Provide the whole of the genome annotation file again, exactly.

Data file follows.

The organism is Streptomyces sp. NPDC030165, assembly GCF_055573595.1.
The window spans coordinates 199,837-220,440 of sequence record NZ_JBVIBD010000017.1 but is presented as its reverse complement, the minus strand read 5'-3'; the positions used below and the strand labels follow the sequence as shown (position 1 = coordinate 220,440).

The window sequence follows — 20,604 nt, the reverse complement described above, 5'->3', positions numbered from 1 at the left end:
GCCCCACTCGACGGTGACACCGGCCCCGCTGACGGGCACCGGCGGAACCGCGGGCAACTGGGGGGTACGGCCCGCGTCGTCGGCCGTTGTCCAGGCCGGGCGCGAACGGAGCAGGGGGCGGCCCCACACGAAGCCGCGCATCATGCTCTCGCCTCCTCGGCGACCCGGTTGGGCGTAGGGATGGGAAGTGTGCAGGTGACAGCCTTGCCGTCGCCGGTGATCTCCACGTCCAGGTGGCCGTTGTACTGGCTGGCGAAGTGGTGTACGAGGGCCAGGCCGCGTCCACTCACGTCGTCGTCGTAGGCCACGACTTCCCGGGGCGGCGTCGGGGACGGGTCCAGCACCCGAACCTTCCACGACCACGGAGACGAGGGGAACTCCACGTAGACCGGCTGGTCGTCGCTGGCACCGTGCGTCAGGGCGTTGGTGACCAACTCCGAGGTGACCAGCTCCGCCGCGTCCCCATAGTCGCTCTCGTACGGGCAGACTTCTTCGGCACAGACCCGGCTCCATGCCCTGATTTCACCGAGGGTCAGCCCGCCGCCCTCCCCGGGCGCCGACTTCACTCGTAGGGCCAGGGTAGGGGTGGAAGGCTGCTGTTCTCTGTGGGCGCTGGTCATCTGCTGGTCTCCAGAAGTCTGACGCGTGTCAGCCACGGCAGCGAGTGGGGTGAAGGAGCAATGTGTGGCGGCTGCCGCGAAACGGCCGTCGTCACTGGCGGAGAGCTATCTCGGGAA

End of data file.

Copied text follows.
The organism is Streptomyces sp. NPDC030165, assembly GCF_055573595.1.
The window spans coordinates 199,837-220,440 of sequence record NZ_JBVIBD010000017.1 but is presented as its reverse complement, the minus strand read 5'-3'; the positions used below and the strand labels follow the sequence as shown (position 1 = coordinate 220,440).

The window sequence follows — 20,604 nt, the reverse complement described above, 5'->3', positions numbered from 1 at the left end:
GCCCCACTCGACGGTGACACCGGCCCCGCTGACGGGCACCGGCGGAACCGCGGGCAACTGGGGGGTACGGCCCGCGTCGTCGGCCGTTGTCCAGGCCGGGCGCGAACGGAGCAGGGGGCGGCCCCACACGAAGCCGCGCATCATGCTCTCGCCTCCTCGGCGACCCGGTTGGGCGTAGGGATGGGAAGTGTGCAGGTGACAGCCTTGCCGTCGCCGGTGATCTCCACGTCCAGGTGGCCGTTGTACTGGCTGGCGAAGTGGTGTACGAGGGCCAGGCCGCGTCCACTCACGTCGTCGTCGTAGGCCACGACTTCCCGGGGCGGCGTCGGGGACGGGTCCAGCACCCGAACCTTCCACGACCACGGAGACGAGGGGAACTCCACGTAGACCGGCTGGTCGTCGCTGGCACCGTGCGTCAGGGCGTTGGTGACCAACTCCGAGGTGACCAGCTCCGCCGCGTCCCCATAGTCGCTCTCGTACGGGCAGACTTCTTCGGCACAGACCCGGCTCCATGCCCTGATTTCACCGAGGGTCAGCCCGCCGCCCTCCCCGGGCGCCGACTTCACTCGTAGGGCCAGGGTAGGGGTGGAAGGCTGCTGTTCTCTGTGGGCGCTGGTCATCTGCTGGTCTCCAGAAGTCTGACGCGTGTCAGCCACGGCAGCGAGTGGGGTGAAGGAGCAATGTGTGGCGGCTGCCGCGAAACGGCCGTCGTCACTGGCGGAGAGCTATCTCGGGAA